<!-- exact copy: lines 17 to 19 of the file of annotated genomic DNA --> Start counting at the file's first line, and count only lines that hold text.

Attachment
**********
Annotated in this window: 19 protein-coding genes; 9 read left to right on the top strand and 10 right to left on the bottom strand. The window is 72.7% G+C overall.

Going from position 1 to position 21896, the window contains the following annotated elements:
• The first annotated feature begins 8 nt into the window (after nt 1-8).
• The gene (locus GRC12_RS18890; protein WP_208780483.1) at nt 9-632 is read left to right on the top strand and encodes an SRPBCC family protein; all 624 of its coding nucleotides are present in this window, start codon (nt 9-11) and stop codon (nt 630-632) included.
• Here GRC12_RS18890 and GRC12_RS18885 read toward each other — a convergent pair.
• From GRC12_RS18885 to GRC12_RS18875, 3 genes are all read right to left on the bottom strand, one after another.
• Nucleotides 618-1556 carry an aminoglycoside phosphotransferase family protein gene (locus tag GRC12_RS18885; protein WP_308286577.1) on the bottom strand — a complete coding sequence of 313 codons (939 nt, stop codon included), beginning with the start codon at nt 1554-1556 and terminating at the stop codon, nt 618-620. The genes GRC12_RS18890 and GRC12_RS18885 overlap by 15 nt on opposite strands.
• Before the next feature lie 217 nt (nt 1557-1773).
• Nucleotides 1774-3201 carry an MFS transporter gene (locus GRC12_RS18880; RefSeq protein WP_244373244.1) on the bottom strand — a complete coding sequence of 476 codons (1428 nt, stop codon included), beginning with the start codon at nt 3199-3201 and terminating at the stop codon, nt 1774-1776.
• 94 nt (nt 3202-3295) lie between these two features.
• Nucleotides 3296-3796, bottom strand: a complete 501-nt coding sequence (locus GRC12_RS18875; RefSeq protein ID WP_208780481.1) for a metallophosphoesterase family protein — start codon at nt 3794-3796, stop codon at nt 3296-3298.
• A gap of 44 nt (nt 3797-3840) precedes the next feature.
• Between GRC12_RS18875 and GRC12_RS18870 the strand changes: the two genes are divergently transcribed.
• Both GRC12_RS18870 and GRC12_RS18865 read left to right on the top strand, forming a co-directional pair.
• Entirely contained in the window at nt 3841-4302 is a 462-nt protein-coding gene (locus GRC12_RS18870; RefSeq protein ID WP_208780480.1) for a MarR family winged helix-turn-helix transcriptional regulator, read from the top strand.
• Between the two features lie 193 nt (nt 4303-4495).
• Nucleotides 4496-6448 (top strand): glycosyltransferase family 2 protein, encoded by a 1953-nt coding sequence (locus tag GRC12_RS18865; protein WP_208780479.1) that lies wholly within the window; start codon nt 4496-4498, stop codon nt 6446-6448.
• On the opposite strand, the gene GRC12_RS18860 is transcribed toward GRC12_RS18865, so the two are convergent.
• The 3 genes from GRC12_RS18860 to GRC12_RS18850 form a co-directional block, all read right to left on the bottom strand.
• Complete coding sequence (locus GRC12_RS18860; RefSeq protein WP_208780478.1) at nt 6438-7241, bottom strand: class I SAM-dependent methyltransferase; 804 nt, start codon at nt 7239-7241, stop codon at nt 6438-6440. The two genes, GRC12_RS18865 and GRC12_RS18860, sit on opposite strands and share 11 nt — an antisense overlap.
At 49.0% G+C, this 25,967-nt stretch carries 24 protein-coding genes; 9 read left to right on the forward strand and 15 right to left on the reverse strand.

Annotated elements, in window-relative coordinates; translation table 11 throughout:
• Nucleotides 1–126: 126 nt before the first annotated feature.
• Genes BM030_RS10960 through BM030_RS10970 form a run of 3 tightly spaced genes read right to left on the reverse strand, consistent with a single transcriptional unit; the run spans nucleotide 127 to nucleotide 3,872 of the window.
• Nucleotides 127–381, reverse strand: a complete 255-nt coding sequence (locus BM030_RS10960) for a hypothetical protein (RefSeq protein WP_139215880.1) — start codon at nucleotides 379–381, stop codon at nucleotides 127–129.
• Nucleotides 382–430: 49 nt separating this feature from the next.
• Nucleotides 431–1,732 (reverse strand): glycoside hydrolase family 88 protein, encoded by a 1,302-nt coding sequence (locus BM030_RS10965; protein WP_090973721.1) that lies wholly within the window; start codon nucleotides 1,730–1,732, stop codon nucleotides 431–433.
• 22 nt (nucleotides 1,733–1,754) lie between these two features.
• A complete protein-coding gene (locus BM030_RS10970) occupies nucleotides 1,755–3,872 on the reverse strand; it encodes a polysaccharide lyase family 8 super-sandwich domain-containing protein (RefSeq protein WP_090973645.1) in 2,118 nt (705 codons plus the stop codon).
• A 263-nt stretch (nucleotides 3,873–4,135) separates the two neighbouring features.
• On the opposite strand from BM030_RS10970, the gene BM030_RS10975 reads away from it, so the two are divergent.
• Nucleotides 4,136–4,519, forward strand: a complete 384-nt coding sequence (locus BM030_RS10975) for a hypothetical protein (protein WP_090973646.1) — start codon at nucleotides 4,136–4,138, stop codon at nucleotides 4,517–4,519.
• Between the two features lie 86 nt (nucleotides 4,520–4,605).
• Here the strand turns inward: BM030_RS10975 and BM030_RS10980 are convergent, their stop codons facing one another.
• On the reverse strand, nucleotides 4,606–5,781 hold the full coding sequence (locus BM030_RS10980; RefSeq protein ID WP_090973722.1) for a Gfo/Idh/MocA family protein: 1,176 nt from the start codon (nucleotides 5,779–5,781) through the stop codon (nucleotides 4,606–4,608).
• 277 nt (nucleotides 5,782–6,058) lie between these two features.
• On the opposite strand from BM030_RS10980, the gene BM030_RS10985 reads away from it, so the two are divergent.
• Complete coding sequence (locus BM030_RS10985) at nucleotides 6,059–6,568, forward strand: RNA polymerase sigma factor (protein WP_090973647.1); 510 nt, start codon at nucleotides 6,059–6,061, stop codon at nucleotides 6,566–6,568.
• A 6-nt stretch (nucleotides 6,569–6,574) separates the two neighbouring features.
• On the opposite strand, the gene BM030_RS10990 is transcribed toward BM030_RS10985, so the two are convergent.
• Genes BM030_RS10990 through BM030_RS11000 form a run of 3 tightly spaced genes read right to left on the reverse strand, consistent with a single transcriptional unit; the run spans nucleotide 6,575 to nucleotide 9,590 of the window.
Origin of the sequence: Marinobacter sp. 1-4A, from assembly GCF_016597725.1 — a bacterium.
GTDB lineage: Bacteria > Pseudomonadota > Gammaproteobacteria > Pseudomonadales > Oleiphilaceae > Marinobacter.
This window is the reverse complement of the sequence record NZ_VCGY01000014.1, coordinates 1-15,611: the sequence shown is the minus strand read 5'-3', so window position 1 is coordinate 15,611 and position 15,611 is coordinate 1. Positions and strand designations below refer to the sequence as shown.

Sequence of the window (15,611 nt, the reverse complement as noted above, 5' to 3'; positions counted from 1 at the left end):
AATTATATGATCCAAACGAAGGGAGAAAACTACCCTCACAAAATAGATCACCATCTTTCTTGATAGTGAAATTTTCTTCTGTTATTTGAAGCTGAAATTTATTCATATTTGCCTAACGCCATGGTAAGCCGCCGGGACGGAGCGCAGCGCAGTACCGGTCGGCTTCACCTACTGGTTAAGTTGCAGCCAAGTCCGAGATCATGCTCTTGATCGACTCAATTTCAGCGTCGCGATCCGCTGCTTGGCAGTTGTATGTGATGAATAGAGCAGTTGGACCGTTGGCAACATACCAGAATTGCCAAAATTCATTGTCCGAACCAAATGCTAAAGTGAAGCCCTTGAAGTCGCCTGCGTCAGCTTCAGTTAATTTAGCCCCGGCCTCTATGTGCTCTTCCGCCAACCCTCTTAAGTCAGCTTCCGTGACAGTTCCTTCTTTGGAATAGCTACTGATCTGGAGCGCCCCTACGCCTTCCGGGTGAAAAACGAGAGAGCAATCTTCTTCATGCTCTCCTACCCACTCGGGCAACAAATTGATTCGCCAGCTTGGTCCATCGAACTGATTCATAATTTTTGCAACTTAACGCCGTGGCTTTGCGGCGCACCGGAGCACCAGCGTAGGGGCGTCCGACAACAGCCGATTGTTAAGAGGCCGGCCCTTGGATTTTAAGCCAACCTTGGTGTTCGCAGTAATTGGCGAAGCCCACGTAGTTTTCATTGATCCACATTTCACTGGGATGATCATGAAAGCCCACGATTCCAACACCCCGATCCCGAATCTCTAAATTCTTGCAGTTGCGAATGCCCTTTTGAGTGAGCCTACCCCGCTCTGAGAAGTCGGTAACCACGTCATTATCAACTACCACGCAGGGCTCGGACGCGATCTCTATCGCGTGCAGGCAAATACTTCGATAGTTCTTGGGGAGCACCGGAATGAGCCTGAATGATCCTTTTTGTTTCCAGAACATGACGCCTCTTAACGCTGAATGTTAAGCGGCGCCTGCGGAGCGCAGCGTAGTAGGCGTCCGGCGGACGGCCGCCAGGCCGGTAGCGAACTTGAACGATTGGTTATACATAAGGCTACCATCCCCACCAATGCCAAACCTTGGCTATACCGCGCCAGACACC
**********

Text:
• Nucleotides 4496-6448 (top strand): glycosyltransferase family 2 protein, encoded by a 1953-nt coding sequence (locus tag GRC12_RS18865; protein WP_208780479.1) that lies wholly within the window; start codon nt 4496-4498, stop codon nt 6446-6448.
• On the opposite strand, the gene GRC12_RS18860 is transcribed toward GRC12_RS18865, so the two are convergent.
• The 3 genes from GRC12_RS18860 to GRC12_RS18850 form a co-directional block, all read right to left on the bottom strand.